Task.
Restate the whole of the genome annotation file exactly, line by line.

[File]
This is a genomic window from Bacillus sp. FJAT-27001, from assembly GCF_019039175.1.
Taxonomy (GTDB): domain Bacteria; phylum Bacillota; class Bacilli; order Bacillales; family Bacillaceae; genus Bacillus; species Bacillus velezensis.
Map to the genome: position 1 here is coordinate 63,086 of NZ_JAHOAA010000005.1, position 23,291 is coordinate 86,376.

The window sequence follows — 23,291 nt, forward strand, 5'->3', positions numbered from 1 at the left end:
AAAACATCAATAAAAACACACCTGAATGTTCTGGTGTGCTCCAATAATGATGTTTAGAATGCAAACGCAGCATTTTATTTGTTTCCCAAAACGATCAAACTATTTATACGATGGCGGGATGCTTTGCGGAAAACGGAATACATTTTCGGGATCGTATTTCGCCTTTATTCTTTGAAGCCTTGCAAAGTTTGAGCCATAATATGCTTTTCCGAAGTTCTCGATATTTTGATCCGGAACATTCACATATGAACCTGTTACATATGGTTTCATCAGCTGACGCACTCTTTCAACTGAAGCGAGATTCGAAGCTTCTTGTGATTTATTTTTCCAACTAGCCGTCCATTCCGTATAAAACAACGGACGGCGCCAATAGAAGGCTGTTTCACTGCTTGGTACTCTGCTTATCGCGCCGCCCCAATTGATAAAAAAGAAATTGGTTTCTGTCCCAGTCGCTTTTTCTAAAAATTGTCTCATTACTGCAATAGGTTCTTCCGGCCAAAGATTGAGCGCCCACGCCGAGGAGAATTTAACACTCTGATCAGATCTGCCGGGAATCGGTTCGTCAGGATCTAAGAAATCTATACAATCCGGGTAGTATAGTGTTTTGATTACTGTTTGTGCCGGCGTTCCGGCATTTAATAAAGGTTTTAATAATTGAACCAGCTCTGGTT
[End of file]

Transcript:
This is a genomic window from Bacillus sp. FJAT-27001, from assembly GCF_019039175.1.
Taxonomy (GTDB): domain Bacteria; phylum Bacillota; class Bacilli; order Bacillales; family Bacillaceae; genus Bacillus; species Bacillus velezensis.
Map to the genome: position 1 here is coordinate 63,086 of NZ_JAHOAA010000005.1, position 23,291 is coordinate 86,376.

The window sequence follows — 23,291 nt, forward strand, 5'->3', positions numbered from 1 at the left end:
AAAACATCAATAAAAACACACCTGAATGTTCTGGTGTGCTCCAATAATGATGTTTAGAATGCAAACGCAGCATTTTATTTGTTTCCCAAAACGATCAAACTATTTATACGATGGCGGGATGCTTTGCGGAAAACGGAATACATTTTCGGGATCGTATTTCGCCTTTATTCTTTGAAGCCTTGCAAAGTTTGAGCCATAATATGCTTTTCCGAAGTTCTCGATATTTTGATCCGGAACATTCACATATGAACCTGTTACATATGGTTTCATCAGCTGACGCACTCTTTCAACTGAAGCGAGATTCGAAGCTTCTTGTGATTTATTTTTCCAACTAGCCGTCCATTCCGTATAAAACAACGGACGGCGCCAATAGAAGGCTGTTTCACTGCTTGGTACTCTGCTTATCGCGCCGCCCCAATTGATAAAAAAGAAATTGGTTTCTGTCCCAGTCGCTTTTTCTAAAAATTGTCTCATTACTGCAATAGGTTCTTCCGGCCAAAGATTGAGCGCCCACGCCGAGGAGAATTTAACACTCTGATCAGATCTGCCGGGAATCGGTTCGTCAGGATCTAAGAAATCTATACAATCCGGGTAGTATAGTGTTTTGATTACTGTTTGTGCCGGCGTTCCGGCATTTAATAAAGGTTTTAATAATTGAACCAGCTCTGGTT